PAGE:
A while ago, someone asked me what the most important things I learned in school were. I thought about it, and decided that each phase of my education had left its lasting marks.
In elementary school, I first learned that I could write well. A couple of teachers recognized that and encouraged me to do better — by making sure I had a firm grasp of the fundamentals of spelling, grammar, and a decent vocabulary. They didn’t just praise my ability, they made sure I worked hard to improve.
In junior high, I learned just what a bunch of the differences between boys and girls were — and how delightful they could be.
In high school, though, I had one class I seriously loathed. It was tiresome, it was tedious, and the teacher was not my favorite person. Her “pet” happened to be someone I despised, and he made a point of sitting near me and tormenting me. That taught me a bit of patience, but that was hardly the most valuable thing I took away from that class.
It was typing.
This was the mid-1980’s. Computers were just on the horizon in our neck of the woods, and most people had a hard time grasping just how important being able to touch-type would become over the next few decades. Many times I despaired of my large, fumble-fingered hands being able to master the skill of touch-typing, and to be perfectly honest I barely passed the class — the numbers and symbols of the top row still get me to peek at the keys. But I know my way around the alphabet, the punctuation keys, the shift, tab, and enter keys by rote — and that skill has served me so well in the decades since I resented sitting behind that giant red IBM Selectric II.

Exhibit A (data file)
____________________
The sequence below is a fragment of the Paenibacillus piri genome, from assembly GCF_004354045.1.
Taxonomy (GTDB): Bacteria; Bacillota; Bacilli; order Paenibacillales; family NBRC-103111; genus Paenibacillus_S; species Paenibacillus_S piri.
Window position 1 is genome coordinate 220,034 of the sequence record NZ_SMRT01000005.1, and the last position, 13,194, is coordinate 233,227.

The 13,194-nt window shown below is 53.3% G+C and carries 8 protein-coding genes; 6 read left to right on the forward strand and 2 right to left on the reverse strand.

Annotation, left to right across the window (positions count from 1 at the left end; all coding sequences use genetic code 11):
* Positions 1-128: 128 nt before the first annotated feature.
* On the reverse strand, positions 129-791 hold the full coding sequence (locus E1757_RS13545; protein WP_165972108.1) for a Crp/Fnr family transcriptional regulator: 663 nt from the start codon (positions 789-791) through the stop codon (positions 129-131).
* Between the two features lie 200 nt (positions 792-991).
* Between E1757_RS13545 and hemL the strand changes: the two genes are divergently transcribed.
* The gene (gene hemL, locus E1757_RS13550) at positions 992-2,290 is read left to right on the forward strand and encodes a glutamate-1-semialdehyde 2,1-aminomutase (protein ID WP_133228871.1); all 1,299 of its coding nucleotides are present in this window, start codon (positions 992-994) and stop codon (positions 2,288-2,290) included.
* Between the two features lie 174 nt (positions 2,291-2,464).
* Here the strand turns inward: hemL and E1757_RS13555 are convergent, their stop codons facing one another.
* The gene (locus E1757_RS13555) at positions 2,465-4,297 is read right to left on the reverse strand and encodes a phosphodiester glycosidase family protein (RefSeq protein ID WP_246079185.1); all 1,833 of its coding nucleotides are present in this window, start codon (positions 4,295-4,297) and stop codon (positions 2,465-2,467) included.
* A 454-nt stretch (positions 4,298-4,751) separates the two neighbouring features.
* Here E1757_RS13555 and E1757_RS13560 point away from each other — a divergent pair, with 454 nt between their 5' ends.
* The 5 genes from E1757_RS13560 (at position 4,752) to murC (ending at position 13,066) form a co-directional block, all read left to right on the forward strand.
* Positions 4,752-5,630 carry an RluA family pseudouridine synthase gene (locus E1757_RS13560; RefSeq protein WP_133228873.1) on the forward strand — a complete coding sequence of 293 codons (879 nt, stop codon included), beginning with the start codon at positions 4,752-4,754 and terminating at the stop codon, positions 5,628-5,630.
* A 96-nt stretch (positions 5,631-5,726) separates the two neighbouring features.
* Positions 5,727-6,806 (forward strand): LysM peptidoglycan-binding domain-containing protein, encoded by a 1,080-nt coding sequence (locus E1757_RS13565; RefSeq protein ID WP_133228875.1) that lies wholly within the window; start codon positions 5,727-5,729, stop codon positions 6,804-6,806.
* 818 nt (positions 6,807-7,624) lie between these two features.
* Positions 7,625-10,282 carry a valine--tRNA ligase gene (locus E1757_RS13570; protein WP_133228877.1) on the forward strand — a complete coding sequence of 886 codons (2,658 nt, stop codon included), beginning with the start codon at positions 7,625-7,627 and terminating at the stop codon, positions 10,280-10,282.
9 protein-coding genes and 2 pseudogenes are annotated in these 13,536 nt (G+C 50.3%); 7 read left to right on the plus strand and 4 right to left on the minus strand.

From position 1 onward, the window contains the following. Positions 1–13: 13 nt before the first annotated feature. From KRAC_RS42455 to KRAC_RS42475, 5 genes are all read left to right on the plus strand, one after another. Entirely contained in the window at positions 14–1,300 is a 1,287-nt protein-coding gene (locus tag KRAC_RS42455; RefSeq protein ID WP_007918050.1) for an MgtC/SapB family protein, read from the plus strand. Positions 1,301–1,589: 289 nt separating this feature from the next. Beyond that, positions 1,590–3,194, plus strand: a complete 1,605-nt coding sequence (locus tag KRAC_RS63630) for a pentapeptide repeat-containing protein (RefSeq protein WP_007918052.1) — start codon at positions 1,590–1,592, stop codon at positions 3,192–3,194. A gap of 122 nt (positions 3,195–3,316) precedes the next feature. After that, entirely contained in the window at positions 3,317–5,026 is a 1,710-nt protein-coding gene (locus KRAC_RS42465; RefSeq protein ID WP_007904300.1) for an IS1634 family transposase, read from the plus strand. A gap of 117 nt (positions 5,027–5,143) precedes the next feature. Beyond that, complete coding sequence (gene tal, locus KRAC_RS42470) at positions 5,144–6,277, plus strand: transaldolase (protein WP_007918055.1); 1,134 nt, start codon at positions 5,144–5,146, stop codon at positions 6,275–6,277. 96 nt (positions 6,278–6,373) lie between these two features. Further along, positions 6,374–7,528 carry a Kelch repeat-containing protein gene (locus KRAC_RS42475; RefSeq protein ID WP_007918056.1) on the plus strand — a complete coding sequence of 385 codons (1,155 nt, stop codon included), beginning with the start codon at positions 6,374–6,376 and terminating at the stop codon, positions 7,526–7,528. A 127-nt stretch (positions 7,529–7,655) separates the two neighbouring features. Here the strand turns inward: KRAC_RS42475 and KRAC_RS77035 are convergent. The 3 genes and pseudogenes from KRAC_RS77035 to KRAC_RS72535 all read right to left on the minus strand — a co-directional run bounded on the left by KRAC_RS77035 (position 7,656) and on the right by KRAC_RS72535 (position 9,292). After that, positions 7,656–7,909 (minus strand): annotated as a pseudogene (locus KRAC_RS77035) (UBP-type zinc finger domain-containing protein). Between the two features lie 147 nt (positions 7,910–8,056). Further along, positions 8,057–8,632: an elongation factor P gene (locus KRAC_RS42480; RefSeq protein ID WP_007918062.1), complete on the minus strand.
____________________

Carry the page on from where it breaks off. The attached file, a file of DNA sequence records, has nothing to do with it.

Finally, college. There the most valuable thing I learned is the sort of thing one can not learn in a classroom.
I was a moderate big-shot on campus. I was, at various times (occasionally simultaneously), a leader in both student government and the student paper. As such, I had a great deal of contact with the college administration. And one of the earliest things I learned was that the absolutely last people you wanted to piss off were the secretaries, the executive assistants, the receptionists, the office managers.
These people have little formal power. They are not entrusted to make any of the big decisions.
But they are the gatekeepers to those who do.
They are the ones who decide whether or not you get to speak with the decision makers. When you get to speak to them. How you get to speak with them. And they can, if they choose, shape just what kind of reception you get. They can subtly talk you up or down to the boss, schedule you for times when the boss is cranky or more receptive, and make damned certain that you won’t have the time to make your case.
I’ve never understood people who treat the “little people” so callously. I’ve always made a point of trying to get along with those folks, and it’s paid off handsomely. In high school and college, I made a point of being friendly with the custodial staff — and that paid off one time I’d left a critical book in my locker, and needed to get back into the school after hours. And being on a first name basis with the secretaries of the college president, his assistant, and all the deans pretty much guaranteed I could get in to see them whenever I needed — because they knew me, liked me, and trusted that I wasn’t going to waste too much of their bosses’ time.
To those people who don’t see the need or value to be decent to the “little people,” I say thank you. It makes my efforts stand out so much better in contrast. You have made my life so much simpler. Please, continue to be jerks.